I still couldn’t bring myself to finish up my TBR challenge (See the books in my right side bar). Every book in the list seems to be so daunting. Instead I have chosen to read something new and easy to read instead. I received Carry the One from Penguin UK few days ago and I thought, “Why not?”
Shattered lives of Atonement
There’s still this connection. Because of the accident, we’re not just separate numbers. When you add us all up, you always have to carry the one.” – Alice page 148
In the early hours of the morning 1983, following a wedding reception of Carmen and Mark, a car filled with merry makers with stoned, drunk and sleepy guests accidentally hit and kills a girl in a dark country road.
These people were in the car:
Carmen Sloan is a political activist who is married to Matt, a devout Catholic and has a son together named Gabriel. Alice is Carmen’s sister, a lesbian and a painter closer to the description of the author herself. The driver who killed the girl that night was Olivia, who is sentenced to three years in prison and boyfriend Nick (Carmen and Alice’s brother) were stoned when they were driving. Maude is the sister of Matt and the elusive lover of Alice. Jean and Tom are friends of the Sloans siblings.
For the next 25 years, the lives of those involved are subtly shaped by this tragic event.
Central to this was Alice. A struggle artist, inherited her artistic talent from her obnoxious father Horace whom she can’t get along, Alice became an eventual star of the art world – and of some of the book’s sexy scenes. Saintly Carmen, pregnant and impulsively married, works in a women’s shelter, campaigns for social justice and props up her siblings when they fall. Nick, a gifted astronomer crippled by addiction, seeks escape from one in the other. Despite the differences in Carmen and Alice’s character, they are close:
So she and Carmen always approached each other carefully, with respect – minor diplomats, one from the arctic, the other from equatorial nation, attempting to understand each other’s customs, participate in each other’s holiday – page 25
Less of a tale of atonement, more of everyday vignettes
Although there is plenty of heartbreak and pain, significant events often take place in the uncharted spaces between chapters; Anshaw shows us the results of change rather than the moment itself. So you will soon find out that someone has divorced or someone no longer with a specific partner because she has moved on to a new one. Anshaw talks about the little things in life but on the side revealing the devastating effects of guilt and addiction. In this case, the 911 event was mentioned as a momentous event in history but I just thought it is being overplayed too many times in books that cut across several time scales.
In truth, the sense of guilt or atonement didn’t come out really often or strong in this novel. It serves as a backdrop to the everyday vignettes that makes it feel like a good friend was talking to you about one thing and then digress and talk about other things in her life as well. Carry the One feel deceptively light and easy to read. I revel in the description of Carmen and her step daughter’s Heather’s experience in a Hamman (Moroccan public bath) in Paris as I too was more than familiar in this Hamman ritual as I have visited the public bath in Morocco several times, where women scrub and exfoliate each other’s body with Olive soap and rough cloth. Where the chambers are outpouring with hot water and chambers which are segregated into warm, hot and very hot in different degree of heat.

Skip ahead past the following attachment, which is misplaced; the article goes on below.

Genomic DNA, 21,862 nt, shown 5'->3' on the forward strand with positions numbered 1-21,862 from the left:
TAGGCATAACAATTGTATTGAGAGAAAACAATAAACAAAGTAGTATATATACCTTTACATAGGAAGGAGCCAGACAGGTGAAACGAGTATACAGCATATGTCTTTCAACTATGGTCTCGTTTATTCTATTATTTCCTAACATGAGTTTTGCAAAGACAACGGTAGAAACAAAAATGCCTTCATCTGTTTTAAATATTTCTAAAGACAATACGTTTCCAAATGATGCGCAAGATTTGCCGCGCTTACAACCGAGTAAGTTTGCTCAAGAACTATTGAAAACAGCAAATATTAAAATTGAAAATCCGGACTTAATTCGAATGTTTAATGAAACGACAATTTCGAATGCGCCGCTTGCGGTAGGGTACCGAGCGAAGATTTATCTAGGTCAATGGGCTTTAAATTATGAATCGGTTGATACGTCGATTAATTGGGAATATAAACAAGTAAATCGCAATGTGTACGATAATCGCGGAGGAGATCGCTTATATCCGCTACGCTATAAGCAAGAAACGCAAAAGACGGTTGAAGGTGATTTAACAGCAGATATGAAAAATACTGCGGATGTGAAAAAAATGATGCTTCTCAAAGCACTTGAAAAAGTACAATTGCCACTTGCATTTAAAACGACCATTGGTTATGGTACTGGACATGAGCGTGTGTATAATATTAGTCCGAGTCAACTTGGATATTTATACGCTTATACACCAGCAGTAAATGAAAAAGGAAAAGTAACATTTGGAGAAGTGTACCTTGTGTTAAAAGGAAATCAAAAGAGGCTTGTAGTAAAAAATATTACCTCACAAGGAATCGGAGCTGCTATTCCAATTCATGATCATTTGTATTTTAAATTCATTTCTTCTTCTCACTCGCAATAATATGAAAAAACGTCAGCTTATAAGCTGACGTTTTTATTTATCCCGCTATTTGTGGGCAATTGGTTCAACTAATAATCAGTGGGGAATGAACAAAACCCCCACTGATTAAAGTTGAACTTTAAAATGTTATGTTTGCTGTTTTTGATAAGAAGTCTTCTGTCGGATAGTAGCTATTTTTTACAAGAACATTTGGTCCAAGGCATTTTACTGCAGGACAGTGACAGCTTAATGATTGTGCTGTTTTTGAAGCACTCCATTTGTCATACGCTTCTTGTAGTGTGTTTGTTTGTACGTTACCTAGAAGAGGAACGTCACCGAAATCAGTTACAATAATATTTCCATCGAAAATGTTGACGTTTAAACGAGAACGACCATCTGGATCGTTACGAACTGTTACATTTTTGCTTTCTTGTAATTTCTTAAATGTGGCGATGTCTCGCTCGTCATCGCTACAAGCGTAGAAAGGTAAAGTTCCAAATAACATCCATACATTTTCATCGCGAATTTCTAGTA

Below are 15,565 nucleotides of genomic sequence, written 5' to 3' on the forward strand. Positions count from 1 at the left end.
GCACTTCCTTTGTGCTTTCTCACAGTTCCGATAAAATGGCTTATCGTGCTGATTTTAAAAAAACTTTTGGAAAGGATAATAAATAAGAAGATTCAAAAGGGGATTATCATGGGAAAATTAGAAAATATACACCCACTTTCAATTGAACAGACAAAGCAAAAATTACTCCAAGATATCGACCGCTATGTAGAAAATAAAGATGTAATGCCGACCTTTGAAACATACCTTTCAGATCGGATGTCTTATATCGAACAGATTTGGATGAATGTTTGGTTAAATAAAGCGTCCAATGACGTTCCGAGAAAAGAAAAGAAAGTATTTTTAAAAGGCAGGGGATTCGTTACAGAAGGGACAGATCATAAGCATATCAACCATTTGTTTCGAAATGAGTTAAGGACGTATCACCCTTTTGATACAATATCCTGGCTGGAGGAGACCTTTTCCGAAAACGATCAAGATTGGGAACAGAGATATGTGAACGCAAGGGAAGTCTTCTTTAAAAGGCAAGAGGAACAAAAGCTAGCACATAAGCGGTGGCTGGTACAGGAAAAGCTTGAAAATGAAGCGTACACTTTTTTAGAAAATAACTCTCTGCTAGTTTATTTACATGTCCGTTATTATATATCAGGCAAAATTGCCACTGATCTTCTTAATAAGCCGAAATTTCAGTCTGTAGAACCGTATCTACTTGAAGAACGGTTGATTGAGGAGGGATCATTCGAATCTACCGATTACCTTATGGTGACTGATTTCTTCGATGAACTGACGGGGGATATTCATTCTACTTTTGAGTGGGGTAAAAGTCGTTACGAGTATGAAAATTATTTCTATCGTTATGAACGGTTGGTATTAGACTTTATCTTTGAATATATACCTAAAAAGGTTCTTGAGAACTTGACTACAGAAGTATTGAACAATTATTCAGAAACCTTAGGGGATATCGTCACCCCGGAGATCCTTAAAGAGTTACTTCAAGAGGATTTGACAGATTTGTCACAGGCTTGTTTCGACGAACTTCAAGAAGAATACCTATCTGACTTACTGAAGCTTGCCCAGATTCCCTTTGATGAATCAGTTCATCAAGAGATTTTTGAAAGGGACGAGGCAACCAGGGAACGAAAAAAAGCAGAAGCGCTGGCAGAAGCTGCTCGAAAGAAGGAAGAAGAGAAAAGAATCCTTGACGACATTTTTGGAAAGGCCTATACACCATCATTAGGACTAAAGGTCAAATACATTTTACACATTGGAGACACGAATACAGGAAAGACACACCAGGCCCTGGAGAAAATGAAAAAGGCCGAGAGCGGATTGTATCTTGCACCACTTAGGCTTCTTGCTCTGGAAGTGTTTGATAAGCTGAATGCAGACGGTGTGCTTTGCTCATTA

Less of a novel, more of a portrait
Carry the One is less of a novel but more of a portrait of the lives of these characters in the span of 25 years. It feels like a personal journal and memoirs without actual dates. It tells of the feelings and lives of these characters in heartbreaking and vivid details. It tells me so much that I inevitably invested in them. It goes on and on (in a good way) that you know this novel is not going anywhere specific, no neat conclusion but only to tell you that lives goes on after a tragic incident. Some people changed in the course of time and surprisingly some don’t. There are tears, pains, joy and new found hope and love.
As soon as you finished the book, you will feel as if you have known these characters all your life and you sincerely wish them well in the future. A good choice if you need something to read that you will engage in.
Carry the One paperback edition is published today, on the 22 November 2012. Big thanks for the lovely people at Penguin UK who sent the Advanced Reading Copy to me.
Paperback. Publisher: Penguin 2012; Length: 253 pages; Setting: USA. Source: ARC copy from Penguin UK. Finished reading on the 16th November 2012.
Carol Anshaw (born March 1946 in Grosse Pointe, Michigan) is an American novelist and short story writer. Her books include Lucky in the Corner, Seven Moves, Aquamarine, and Carry the One, published March 2012 to much critical acclaim. Her stories have been anthologized in The Best American Short Stories in 1994, 1998, and 2012. She acquired her MFA at Vermont College of Fine Arts (1992). She has won a National Book Critics Circle Citation for Excellence in Reviewing, an NEA Grant, an Illinois Arts Council Fellowship, a Carl Sandburg Award and Society of Midland Authors Award.
Anshaw teaches in the MFA in Writing Program at SAIC, the School of the Art Institute of Chicago.
She is also a painter. Currently she is working on a sequence of paintings of the novelist and poet, Vita Sackville-West.
In 1968 she moved to Chicago, marrying Charles J. White III in 1969 (they were divorced in 1985). Since 1996, Anshaw has been in a relationship with photographer and teacher Jessie Ewing. The two divide their time between Chicago and Amsterdam.